I’ve been a bit busy with life these past few weeks: aside from a final summer research trip, my wife and I are in the process of buying a house (escrow closes next week–yea!!), we’re starting to coordinate all the logistics of moving and repairs, and life with two little ones is always a little bit out of control. And, on top of that, give me five minutes these days and I usually spend it trying to cure my Olympic Fever. All that is to say, I haven’t had much time to blog, let alone keep up with my reading, both online and bound.
But I felt the need to poke my head out from the cave to share this little gem. Going through my back log of online articles and posts, I came across this stunningly odd post from the official blog of PETA–People for the Ethical Treatment of Animals.
PETA Warns Mexican-U.S. Border Crossers
No matter what your stance is on the highly controversial U.S.-Mexican border fence project, everyone can agree that those who decide to come to the U.S. should be warned about the downside of our nation’s meat and milk consumption habits. PETA is warning immigrants that there’s much more to worry about than proper documentation.
We’ve written a letter to the commissioner of U.S. Customs and Border Protection asking to buy space at each of the nine southwest border sectors for our new ad. Those considering entry will then read this message: “If the border patrol doesn’t get you, the chicken and burgers will. Go vegan” (or, in Spanish, “Si no te agarra la migra, te atraparan el pollo y las hamburguesas. Sé vegano”).
Spanish version Mexican Border Ad
English version Mexican Border Ad
By leaving behind a far healthier staple diet of vegetables and grains—like rice, beans, corn, peppers, and tortillas—Mexicans and other immigrants will likely find themselves fattening up on the fiberless, fatty, cholesterol-laden U.S. diet, which is linked to heart disease, various types of cancer, and strokes (our nation’s three biggest killers) as well as impotence (internationally recognized killer of the mood).
PETA’s placement of these colorful ads would certainly offset some of the tax dollars that fund the fence. It’s a winning solution for the folks at U.S. Customs and Border Protection, immigrants, and farmed animals alike!
At first I thought this was a joke. Alas, it appears to be real and genuine.
Then I got, well, a little mad. Here, I have to confess holding something of a mixed bag of views when it comes to political veganism, in particular when it is grounded on a kind of radical vision of animal rights. The anti-establishment and anti-corporate parts of me kind of like it, but the humanist is always a little bit concerned. When it comes down to animals before people (as it often but not always does), I find the stance not only problematic, but downright immoral. I feel the same way about this nation’s multi-billion dollar pet industry, at least with the people who daily show more compassion for their cat than for their fellow human beings.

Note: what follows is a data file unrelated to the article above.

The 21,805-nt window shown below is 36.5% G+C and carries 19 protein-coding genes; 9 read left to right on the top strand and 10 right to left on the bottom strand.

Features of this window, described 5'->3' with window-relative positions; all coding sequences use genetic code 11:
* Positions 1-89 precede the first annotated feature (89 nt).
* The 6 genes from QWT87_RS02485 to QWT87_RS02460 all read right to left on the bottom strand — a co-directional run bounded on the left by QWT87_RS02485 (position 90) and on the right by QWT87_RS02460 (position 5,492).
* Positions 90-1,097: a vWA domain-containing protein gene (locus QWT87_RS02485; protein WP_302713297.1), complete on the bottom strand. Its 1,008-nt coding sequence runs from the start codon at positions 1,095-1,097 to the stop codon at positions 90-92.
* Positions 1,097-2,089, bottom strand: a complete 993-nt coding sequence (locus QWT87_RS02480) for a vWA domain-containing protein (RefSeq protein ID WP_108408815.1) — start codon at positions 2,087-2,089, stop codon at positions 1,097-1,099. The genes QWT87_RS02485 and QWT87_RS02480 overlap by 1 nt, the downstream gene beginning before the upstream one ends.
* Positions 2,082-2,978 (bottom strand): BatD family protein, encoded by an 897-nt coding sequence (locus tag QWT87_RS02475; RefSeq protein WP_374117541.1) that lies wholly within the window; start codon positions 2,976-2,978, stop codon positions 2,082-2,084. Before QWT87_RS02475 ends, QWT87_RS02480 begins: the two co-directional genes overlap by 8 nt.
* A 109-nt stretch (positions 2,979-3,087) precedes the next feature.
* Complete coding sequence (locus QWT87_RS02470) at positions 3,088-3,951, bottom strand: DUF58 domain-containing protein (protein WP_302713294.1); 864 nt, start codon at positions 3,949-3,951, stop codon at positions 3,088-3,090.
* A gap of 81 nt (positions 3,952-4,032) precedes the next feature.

So, PETA’s border education efforts struck me as symptomatic of U.S. cultural privilege. On the one hand, they are kindly showing concern for the health of others, but on the other, they are completely oblivious to the broader context framing that health: the struggle to meet basic needs in their own nation; a border which in its current militarized form makes their presence at it a perilous; an economic system which values them for their body at the expense of their needs as human beings; and the dietary struggles of life in poverty in the U.S.
Then I shared it with my wife, who always helps me think in less academic and more important ways. As she said, “Have they ever been to Mexico?” In 2003, we were traveling in Oaxaca. While walking in a fairly remote little village, we were amused to hear Eminem on the radio. I stopped in a small shop, which not only sold local crafts but an assortment of commercial snack cakes, many of which had U.S. roots. Point is, U.S. culture travels as easily as U.S. corporate-sponsored obesity. In fact, the Big Mac has a much easier time crossing the border than most people do.
Then I started to read the comments on this post! Oh boy.
What people in this country think is Mexican food is as loaded and selective as what they think of Mexicans themselves. I know there’s a context to this uninformed ignorance, but I ain’t got the time today. Let me say, just to throw a little something into the mix, Latino health in the U.S. is both an issue of crisis and an issue of hope. See the recent work of the Pew Hispanic Center and the significant work of David Hayes-Bautista if you need more.
I got to get back to the Olympics.